McCreavy brings with him a $400,000 Meyer Sound System with a Galileo Processor – arguably the envy of many in the industry. This is more sound than they have ever had, and it allows The Floyd to present their shows in true quadrophonic surround sound. It’s designed to deliver incredible sound to an audience of as many as 1,800.
To pull off the concert they envision they will need three full days to set up for it. Counting the band members, 13 people form the team that puts the stage, sound and lighting together. None of the Artown venues could accommodate a three-day set-up schedule, so the only way to get it done was for The Floyd to build their own venue.
This new venue they’ve designed will accommodate 800 guests, so McCreavy’s system is more than enough sound to hit this one out of the park. Welcome to the machine.
In further preparation for the new production, they secured rehearsal space in a large warehouse that could accommodate their full stage, lighting and the complete surround sound system. They rehearsed there for eight weeks, fine tuning their music as well as the stage setup, cable runs, rigging, power requirements, plus the load in and load out. As a result, their recent shows with the new design have been the smoothest setups ever.
This show is co-produced by Dean Rossi (The Floyd) and Dave Madsen (KRI Architecture). The inspiration for the venue they’ve created is Harveys Outdoor Amphitheater at Lake Tahoe. Madsen’s architectural company was instrumental in bringing Rossi’s ideas to fruition. Together they designed the venue, which will be custom built for this show at 321 E. Fifth St. behind The Depot and next to KRI Architecture.
Ample parking will be available in the lots used for Reno Aces baseball games, just two blocks away. Over 100 people are involved in making this event a success, handling everything from security to vending. Multiple food trucks will be on site as well as draft trailers with local brews. Wine and cocktails will also be available. Everything necessary to put on a great event will be on site.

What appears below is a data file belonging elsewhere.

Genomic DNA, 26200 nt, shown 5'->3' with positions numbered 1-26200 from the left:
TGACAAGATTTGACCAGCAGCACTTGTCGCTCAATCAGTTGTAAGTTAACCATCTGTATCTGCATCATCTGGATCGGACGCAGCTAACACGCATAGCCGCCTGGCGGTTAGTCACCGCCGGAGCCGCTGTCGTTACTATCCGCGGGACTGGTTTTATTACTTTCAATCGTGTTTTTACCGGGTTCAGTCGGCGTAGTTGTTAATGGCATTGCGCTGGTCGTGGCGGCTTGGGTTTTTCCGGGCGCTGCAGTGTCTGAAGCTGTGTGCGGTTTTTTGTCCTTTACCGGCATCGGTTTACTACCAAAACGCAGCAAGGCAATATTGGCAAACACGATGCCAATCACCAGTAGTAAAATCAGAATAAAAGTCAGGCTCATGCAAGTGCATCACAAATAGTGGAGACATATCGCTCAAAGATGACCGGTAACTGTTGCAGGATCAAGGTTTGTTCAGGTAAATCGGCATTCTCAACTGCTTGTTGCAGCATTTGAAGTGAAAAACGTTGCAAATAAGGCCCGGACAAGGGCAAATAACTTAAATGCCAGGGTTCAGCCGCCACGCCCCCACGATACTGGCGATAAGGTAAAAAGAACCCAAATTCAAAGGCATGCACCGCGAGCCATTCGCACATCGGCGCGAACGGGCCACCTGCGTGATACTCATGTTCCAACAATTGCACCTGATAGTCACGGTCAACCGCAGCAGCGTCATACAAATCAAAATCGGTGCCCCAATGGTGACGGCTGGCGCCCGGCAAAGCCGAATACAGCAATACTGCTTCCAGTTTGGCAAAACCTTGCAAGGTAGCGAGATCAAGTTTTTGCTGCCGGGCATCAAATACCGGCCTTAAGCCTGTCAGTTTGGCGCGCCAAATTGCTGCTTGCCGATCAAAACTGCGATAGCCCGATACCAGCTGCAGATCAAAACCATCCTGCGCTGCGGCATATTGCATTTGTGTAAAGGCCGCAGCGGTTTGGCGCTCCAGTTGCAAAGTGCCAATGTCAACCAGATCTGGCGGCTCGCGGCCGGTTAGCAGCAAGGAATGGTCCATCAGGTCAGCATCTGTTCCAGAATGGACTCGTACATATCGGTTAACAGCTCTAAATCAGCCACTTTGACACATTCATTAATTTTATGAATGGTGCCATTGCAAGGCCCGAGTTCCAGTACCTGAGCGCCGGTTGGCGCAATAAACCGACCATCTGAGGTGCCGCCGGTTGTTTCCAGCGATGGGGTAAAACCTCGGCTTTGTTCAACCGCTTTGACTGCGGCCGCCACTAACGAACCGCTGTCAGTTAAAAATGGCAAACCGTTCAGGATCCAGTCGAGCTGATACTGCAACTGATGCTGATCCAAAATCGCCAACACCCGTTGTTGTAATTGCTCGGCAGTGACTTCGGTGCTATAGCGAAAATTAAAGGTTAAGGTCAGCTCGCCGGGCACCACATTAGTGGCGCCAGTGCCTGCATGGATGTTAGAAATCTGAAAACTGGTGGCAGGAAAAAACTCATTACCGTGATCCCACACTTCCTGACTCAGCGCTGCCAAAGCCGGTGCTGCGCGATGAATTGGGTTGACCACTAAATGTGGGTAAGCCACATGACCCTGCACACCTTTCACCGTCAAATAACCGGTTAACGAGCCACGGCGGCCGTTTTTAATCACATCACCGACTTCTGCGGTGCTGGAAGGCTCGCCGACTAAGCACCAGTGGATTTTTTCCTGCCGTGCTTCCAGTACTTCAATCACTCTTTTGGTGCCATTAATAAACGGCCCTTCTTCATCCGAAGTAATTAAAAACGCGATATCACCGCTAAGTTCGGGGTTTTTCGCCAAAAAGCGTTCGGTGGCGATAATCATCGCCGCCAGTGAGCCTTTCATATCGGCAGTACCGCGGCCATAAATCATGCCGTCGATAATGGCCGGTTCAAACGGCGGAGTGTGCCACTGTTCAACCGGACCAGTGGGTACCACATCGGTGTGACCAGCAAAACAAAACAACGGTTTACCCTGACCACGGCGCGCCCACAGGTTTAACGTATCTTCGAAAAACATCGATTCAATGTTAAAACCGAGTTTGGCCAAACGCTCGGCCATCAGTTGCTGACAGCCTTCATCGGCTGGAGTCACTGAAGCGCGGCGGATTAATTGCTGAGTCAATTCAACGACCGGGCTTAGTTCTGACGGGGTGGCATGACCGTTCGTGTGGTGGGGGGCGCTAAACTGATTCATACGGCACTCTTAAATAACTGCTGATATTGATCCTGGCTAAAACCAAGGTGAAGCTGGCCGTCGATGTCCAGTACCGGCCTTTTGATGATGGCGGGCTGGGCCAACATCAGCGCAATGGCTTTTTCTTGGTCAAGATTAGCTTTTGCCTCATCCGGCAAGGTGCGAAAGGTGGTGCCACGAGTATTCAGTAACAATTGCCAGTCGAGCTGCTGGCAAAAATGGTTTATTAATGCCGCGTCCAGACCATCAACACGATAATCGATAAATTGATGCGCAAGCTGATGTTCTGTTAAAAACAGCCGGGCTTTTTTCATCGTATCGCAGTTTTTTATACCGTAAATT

A new element to this show is a charitable giving back to the community. While conceiving and researching this show, members of the Floyd were impacted by the number of homeless people sleeping on the sidewalks within sight of the location they had chosen for their concert. The band decided to give back locally, to the exact people they were seeing in need.
Why does anyone do anything? To share it fairly.
One plan they are putting into play is a silent auction. They are having custom made, hand-painted Pink Floyd album cover art created by local artist Lonny Nobel. These will be 5-square-foot panels that will decorate the venue for the show, and will be a part of this silent auction. Funds will be distributed with the help of Laurie Martin and Judy Dunn and their charity, The Reno Posse.
I can’t think of anything else to say except, you do not want to miss this show. The band is just fantastic.
Oh by the way, which one’s Floyd?
For ticket information visit: TheFloydBand.com
Disclosure: This Is Reno editor Bob Conrad plays in a different band with The Floyd’s Vince Gates.